What we have traced to this point is both the growth of a system and the changing articulation of direction, purpose and change by a series of advocates who sought to influence opinion about higher education. From the promoters of institutions in the early decades of the twentieth century, to those who reflected on the roles of universities in the social and international upheavals of the mid-century, and to those who sought values and relevance alongside concerns about the state-as-financier, we have seen shifting relationships amongst advocates, institutions, policies and the system. The 'opinion' towards which advocates directed their messages was variously that of political and social elites, the leadership of the institutions, academe in general, national and international publics. From the early 1960s, however, the meaning of 'advocates' and 'opinion' changed, the direction from which influential messages and policies were coming was different, and past agendas that included autonomy, purpose, values or scale and community, were either intensified or radically altered.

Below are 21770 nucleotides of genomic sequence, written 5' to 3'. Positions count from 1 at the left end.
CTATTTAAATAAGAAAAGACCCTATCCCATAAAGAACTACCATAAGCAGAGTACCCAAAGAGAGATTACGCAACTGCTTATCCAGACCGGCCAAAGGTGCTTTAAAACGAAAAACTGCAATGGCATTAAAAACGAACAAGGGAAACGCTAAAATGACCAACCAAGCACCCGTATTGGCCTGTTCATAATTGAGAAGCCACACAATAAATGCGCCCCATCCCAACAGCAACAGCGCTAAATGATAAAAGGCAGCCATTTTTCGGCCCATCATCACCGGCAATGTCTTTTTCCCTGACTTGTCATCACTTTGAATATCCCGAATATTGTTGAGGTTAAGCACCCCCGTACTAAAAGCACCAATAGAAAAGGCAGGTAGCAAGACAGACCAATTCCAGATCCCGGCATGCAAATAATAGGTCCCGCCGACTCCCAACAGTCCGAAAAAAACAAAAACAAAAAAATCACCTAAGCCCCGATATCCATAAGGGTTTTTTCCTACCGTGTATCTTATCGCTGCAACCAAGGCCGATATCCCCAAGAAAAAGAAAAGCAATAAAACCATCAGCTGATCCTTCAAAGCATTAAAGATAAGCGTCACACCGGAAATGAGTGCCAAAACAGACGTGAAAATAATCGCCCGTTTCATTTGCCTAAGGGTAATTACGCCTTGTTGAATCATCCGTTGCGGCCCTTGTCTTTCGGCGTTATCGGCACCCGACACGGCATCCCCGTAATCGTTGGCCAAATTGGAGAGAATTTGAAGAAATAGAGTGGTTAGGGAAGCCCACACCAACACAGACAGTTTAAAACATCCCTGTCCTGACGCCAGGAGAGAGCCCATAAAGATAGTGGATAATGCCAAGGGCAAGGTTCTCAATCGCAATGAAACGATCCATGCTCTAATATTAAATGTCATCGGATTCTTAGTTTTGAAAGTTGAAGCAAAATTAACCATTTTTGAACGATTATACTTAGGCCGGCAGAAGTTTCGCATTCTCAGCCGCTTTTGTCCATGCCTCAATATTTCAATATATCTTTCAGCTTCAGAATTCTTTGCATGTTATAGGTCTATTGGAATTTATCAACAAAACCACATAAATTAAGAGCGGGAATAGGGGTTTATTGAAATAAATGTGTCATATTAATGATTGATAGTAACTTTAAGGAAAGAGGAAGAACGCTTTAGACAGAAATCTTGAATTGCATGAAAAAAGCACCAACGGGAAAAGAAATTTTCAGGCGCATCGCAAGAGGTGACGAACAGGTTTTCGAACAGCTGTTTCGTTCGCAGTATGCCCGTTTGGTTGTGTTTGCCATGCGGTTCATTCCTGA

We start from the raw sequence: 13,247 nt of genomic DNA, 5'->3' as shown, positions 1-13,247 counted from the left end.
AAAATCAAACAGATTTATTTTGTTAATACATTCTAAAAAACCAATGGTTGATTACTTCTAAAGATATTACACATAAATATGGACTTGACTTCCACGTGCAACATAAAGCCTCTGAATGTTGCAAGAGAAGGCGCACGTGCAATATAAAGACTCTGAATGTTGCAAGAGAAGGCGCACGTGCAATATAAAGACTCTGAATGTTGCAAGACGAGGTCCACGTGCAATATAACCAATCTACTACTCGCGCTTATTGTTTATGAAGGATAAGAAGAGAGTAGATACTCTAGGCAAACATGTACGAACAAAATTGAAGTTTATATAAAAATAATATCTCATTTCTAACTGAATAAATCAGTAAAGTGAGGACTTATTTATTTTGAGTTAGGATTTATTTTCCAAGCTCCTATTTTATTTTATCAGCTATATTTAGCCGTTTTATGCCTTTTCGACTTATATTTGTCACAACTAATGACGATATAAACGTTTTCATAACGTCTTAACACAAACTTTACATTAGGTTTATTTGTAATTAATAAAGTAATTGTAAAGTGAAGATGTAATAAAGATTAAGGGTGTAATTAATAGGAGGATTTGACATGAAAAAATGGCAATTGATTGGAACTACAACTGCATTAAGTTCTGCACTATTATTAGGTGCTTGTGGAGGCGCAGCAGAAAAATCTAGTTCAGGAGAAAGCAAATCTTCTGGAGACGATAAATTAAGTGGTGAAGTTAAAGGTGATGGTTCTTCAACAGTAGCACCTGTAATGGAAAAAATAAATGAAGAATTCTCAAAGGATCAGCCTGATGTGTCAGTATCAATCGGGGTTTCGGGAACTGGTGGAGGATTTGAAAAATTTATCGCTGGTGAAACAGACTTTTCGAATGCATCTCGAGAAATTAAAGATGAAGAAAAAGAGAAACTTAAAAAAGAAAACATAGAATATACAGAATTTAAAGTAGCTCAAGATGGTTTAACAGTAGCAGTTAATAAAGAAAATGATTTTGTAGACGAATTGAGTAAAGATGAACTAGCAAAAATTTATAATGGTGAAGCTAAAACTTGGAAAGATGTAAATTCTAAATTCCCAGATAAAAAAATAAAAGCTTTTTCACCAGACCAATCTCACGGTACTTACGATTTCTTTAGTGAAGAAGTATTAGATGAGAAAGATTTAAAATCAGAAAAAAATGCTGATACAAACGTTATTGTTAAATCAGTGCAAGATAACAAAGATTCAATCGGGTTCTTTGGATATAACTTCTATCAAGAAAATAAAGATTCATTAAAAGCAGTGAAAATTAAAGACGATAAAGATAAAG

In England the crucial feature of the system in the early 1960s was expansion. The seven new universities were being planned before the Robbins committee on higher education was appointed in 1961, and they were opening either before it reported in 1963 or soon afterwards. The CATs were rapidly increasing their degree-level work under the auspices of the NCTA. The teacher training colleges were raising their entry standards and turning their two- into three-year courses. Sir Edward Boyle opened a conference in 1961 by wondering how many people realized the speed of change. Immediately after the war full-time higher education was 'almost entirely confined to the system of universities which existed at that time, by 1970 there may well be 100 institutions substantially engaged in providing full-time higher education'. He also reflected long after the event that although the Robbins committee had been intended to further university expansion, the central reason for appointing the committee was 'the consciousness,